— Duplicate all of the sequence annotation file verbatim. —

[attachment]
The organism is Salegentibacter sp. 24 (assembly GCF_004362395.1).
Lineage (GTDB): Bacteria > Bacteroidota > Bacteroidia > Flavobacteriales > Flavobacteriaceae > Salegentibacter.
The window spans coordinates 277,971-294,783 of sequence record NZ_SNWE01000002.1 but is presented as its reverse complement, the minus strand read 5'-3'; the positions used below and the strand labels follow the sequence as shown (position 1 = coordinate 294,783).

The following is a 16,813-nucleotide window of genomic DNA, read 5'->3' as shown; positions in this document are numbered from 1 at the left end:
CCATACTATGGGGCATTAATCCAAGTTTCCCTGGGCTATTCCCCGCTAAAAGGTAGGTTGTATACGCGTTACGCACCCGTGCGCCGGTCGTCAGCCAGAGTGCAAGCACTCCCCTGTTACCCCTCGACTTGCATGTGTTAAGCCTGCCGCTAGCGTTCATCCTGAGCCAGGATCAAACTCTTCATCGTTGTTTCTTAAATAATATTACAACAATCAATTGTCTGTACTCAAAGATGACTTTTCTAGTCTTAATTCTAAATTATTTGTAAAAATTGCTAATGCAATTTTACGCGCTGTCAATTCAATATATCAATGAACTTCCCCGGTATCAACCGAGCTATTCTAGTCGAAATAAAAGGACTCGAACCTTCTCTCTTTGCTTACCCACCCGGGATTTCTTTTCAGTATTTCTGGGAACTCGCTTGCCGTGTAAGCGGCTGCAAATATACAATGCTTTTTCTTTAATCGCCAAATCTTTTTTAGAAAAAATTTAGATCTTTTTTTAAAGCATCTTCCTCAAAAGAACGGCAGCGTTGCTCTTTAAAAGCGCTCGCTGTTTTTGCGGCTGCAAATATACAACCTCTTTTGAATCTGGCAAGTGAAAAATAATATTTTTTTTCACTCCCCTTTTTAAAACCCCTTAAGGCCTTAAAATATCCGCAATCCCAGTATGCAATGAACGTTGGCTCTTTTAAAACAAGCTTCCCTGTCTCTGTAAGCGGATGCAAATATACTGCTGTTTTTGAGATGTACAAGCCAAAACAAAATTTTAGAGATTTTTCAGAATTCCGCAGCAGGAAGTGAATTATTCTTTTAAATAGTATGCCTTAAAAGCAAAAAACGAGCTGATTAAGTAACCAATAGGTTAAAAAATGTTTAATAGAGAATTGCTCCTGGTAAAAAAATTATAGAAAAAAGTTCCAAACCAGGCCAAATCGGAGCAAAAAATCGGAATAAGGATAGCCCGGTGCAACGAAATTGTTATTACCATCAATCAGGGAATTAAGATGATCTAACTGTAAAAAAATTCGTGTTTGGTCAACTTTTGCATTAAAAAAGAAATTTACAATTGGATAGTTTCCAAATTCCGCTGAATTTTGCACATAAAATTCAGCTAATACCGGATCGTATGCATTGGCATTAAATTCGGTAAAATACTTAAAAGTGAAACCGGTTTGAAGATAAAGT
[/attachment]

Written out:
The organism is Salegentibacter sp. 24 (assembly GCF_004362395.1).
Lineage (GTDB): Bacteria > Bacteroidota > Bacteroidia > Flavobacteriales > Flavobacteriaceae > Salegentibacter.
The window spans coordinates 277,971-294,783 of sequence record NZ_SNWE01000002.1 but is presented as its reverse complement, the minus strand read 5'-3'; the positions used below and the strand labels follow the sequence as shown (position 1 = coordinate 294,783).

The following is a 16,813-nucleotide window of genomic DNA, read 5'->3' as shown; positions in this document are numbered from 1 at the left end:
CCATACTATGGGGCATTAATCCAAGTTTCCCTGGGCTATTCCCCGCTAAAAGGTAGGTTGTATACGCGTTACGCACCCGTGCGCCGGTCGTCAGCCAGAGTGCAAGCACTCCCCTGTTACCCCTCGACTTGCATGTGTTAAGCCTGCCGCTAGCGTTCATCCTGAGCCAGGATCAAACTCTTCATCGTTGTTTCTTAAATAATATTACAACAATCAATTGTCTGTACTCAAAGATGACTTTTCTAGTCTTAATTCTAAATTATTTGTAAAAATTGCTAATGCAATTTTACGCGCTGTCAATTCAATATATCAATGAACTTCCCCGGTATCAACCGAGCTATTCTAGTCGAAATAAAAGGACTCGAACCTTCTCTCTTTGCTTACCCACCCGGGATTTCTTTTCAGTATTTCTGGGAACTCGCTTGCCGTGTAAGCGGCTGCAAATATACAATGCTTTTTCTTTAATCGCCAAATCTTTTTTAGAAAAAATTTAGATCTTTTTTTAAAGCATCTTCCTCAAAAGAACGGCAGCGTTGCTCTTTAAAAGCGCTCGCTGTTTTTGCGGCTGCAAATATACAACCTCTTTTGAATCTGGCAAGTGAAAAATAATATTTTTTTTCACTCCCCTTTTTAAAACCCCTTAAGGCCTTAAAATATCCGCAATCCCAGTATGCAATGAACGTTGGCTCTTTTAAAACAAGCTTCCCTGTCTCTGTAAGCGGATGCAAATATACTGCTGTTTTTGAGATGTACAAGCCAAAACAAAATTTTAGAGATTTTTCAGAATTCCGCAGCAGGAAGTGAATTATTCTTTTAAATAGTATGCCTTAAAAGCAAAAAACGAGCTGATTAAGTAACCAATAGGTTAAAAAATGTTTAATAGAGAATTGCTCCTGGTAAAAAAATTATAGAAAAAAGTTCCAAACCAGGCCAAATCGGAGCAAAAAATCGGAATAAGGATAGCCCGGTGCAACGAAATTGTTATTACCATCAATCAGGGAATTAAGATGATCTAACTGTAAAAAAATTCGTGTTTGGTCAACTTTTGCATTAAAAAAGAAATTTACAATTGGATAGTTTCCAAATTCCGCTGAATTTTGCACATAAAATTCAGCTAATACCGGATCGTATGCATTGGCATTAAATTCGGTAAAATACTTAAAAGTGAAACCGGTTTGAAGATAAAGT